Enterprises are facing new Internet threats from several different directions this week, with serious security flaws disclosed in the Java Runtime Environment (JRE), Windows and Internet Explorer, and exploit code released to exploit a recent flaw in the Mozilla Firefox browser.

Sun Microsystems has warned of seven serious security bugs in JRE, which could allow malicious Java applets to get around the "sandbox" that normally screens applets off from the rest of the operating system. The bugs are due to various unspecified errors in JRE's "reflection" APIs, Sun said.

The flaws, which affect recent versions of JRE on Windows, Solaris and Linux, could give malicious applets the same access to the operating system as the user running the applet, Sun said. "For example an applet may grant itself permissions to read and write local files or execute local applications that are accessible to the user," Sun said in an advisory.

More details and patching instructions are available in the advisory. No workaround is possible, Sun said. Secunia, which maintains a vulnerabilities database, gave the bugs a "highly critical" rank.

Microsoft bugs
Microsoft warned of two unpatched vulnerabilities, one affecting Windows and one affecting older versions of Internet Explorer. Microsoft released an advisory detailing a workaround for the IE flaw, and a separate advisory with a workaround for the Windows flaw.

The browser flaw affects only IE 5.0 on Windows 2000 Service Pack 4 and IE 5.5 on Windows Millennium, according to Microsoft; that said, vulnerabilities affecting only older platforms have recently shown that they can cause significant problems. The bug allows the use of a maliciously crafted Windows Metafile (WMF) image to take over a system, Microsoft said.

It is separate from another WMF-related bug that has been widely exploited on the Internet in recent days, according to the company.

The second bug relates to proof-of-concept code released by two Princeton University researchers, demonstrating that Access Control Lists (ACLs) used in third-party Windows applications can be easily used to give applications elevated privileges. The code also attempts to escalate a user's privileges by exploiting default services of Windows XP Service Pack 1 and Windows Server 2003.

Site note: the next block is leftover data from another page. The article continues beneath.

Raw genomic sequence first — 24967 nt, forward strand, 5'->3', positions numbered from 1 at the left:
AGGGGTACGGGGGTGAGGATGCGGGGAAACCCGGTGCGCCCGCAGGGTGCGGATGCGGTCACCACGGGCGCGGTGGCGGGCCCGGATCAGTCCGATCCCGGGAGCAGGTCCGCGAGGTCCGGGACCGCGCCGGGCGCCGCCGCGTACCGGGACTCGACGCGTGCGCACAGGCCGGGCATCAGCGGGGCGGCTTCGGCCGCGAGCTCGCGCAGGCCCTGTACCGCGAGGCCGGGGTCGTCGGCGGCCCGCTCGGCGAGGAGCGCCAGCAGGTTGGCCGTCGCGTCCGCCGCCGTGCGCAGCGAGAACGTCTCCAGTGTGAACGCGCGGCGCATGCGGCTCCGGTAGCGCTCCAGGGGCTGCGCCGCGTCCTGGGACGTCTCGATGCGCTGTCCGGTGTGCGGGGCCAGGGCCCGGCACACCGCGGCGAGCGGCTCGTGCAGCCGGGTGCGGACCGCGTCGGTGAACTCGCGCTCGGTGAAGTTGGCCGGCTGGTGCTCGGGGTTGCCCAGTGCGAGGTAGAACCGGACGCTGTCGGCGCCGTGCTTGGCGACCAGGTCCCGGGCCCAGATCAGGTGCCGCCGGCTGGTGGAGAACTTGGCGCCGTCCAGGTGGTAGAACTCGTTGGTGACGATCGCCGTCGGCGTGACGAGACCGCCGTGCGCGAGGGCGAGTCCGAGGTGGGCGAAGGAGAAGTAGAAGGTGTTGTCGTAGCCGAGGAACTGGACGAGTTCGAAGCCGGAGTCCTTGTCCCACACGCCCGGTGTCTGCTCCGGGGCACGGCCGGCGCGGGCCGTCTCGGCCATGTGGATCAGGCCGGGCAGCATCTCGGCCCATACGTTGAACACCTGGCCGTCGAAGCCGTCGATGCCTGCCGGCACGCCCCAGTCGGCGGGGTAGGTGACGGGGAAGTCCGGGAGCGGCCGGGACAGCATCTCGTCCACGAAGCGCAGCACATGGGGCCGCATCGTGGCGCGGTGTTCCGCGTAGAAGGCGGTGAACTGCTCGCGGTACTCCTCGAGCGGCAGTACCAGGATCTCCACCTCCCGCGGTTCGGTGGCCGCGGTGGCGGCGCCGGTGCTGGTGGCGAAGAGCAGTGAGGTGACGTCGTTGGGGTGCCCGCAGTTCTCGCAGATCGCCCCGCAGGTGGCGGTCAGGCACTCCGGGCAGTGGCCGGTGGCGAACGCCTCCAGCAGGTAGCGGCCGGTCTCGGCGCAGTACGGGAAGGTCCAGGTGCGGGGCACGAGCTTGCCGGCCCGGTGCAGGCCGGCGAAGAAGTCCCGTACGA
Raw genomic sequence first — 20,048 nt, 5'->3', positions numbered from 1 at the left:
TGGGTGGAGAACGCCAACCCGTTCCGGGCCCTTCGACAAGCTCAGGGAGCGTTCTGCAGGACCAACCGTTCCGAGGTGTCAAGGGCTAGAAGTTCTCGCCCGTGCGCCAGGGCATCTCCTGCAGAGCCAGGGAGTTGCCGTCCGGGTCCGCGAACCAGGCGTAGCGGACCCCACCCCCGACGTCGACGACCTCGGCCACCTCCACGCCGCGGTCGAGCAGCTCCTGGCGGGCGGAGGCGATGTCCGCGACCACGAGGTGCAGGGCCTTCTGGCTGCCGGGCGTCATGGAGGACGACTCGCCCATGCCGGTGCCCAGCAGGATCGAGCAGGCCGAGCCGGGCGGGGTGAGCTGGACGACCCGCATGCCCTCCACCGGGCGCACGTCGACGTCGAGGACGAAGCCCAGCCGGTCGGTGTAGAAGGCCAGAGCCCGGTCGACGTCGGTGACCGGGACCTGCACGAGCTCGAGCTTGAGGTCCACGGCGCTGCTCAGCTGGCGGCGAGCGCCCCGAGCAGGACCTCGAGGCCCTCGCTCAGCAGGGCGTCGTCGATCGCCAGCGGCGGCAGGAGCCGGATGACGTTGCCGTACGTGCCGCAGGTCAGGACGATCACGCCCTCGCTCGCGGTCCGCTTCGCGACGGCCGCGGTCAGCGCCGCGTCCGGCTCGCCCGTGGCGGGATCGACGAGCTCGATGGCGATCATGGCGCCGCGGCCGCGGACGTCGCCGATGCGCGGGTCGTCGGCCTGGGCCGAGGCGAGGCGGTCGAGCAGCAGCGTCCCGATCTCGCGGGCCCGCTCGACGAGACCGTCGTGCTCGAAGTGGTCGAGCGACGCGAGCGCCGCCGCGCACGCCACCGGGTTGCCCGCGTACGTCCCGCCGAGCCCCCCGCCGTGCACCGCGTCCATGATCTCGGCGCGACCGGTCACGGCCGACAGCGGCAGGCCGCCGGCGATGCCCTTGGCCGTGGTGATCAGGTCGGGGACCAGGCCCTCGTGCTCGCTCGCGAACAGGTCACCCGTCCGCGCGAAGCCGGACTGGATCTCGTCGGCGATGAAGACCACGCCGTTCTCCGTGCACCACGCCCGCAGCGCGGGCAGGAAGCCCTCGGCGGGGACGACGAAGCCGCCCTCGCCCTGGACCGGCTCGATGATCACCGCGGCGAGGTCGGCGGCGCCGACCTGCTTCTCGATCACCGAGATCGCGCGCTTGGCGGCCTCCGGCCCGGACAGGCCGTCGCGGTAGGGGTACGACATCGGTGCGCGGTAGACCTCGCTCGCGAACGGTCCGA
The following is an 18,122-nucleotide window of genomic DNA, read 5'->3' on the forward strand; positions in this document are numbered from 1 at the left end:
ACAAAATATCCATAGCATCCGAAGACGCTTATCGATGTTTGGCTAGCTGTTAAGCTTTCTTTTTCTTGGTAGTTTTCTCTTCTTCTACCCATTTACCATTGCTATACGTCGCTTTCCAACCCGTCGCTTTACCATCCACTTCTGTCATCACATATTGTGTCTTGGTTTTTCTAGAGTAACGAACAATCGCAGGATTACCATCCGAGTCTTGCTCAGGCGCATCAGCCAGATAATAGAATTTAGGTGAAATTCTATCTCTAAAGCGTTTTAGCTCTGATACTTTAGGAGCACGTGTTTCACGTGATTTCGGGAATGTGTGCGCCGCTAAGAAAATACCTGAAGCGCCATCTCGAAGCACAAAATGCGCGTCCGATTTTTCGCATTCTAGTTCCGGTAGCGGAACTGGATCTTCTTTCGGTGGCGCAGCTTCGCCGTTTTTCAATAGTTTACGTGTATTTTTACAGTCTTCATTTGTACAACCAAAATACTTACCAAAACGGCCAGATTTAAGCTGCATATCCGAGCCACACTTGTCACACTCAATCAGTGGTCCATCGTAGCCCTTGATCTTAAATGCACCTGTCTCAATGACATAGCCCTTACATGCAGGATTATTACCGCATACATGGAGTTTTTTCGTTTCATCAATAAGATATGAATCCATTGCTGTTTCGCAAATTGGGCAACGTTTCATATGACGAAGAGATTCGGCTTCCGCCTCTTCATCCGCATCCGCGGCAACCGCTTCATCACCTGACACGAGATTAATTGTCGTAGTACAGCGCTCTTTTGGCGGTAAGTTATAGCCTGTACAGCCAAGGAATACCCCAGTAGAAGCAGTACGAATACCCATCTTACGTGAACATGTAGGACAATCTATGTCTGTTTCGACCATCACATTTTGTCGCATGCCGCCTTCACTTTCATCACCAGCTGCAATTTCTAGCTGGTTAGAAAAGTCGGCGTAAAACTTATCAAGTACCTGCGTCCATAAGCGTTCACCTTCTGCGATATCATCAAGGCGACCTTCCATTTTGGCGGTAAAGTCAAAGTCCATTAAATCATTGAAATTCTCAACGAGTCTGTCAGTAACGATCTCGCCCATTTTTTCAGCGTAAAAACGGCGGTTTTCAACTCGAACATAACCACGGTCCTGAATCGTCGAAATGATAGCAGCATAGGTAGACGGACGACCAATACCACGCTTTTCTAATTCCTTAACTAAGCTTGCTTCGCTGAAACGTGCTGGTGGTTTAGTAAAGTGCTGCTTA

The company admitted that Windows was vulnerable, but downplayed the risk posed by the proof-of-concept code. "Users who run Windows XP Service Pack 1 and Windows Server 2003 Gold may be at risk, but the risk to Windows Server 003 users is reduced," the advisory said.

Users can further reduce the risks using workarounds to change the default ACLs in the affected systems, as detailed in the advisory.

Earlier in the week, Microsoft said it was investigating reports of a remotely exploitable buffer overflow in HTML Help Workshop, Windows' built-in help system, which could allow attackers to take over a system using a specially crafted .hhp file. Security researchers had warned that exploit code for the .hhp flaw was circulating on the Internet.

Firefox exploit code
Mozilla Firefox users face a similar threat at present, with two pieces of exploit code now publicly circulating that can affect a bug patched last week.

The problem affected only users of Firefox 1.5 on Mac OS X or Linux, and was fixed late last week with the Firefox update, according to Firefox developers. Firefox 1.5 automatically updates users by default, and developers said most users had already been upgraded by the time the exploits were released as part of the Metasploit Framework.

Nevertheless, the browser maker on Tuesday raised its assessment of the bug to "critical", its most severe rating, following the publication of the exploit code.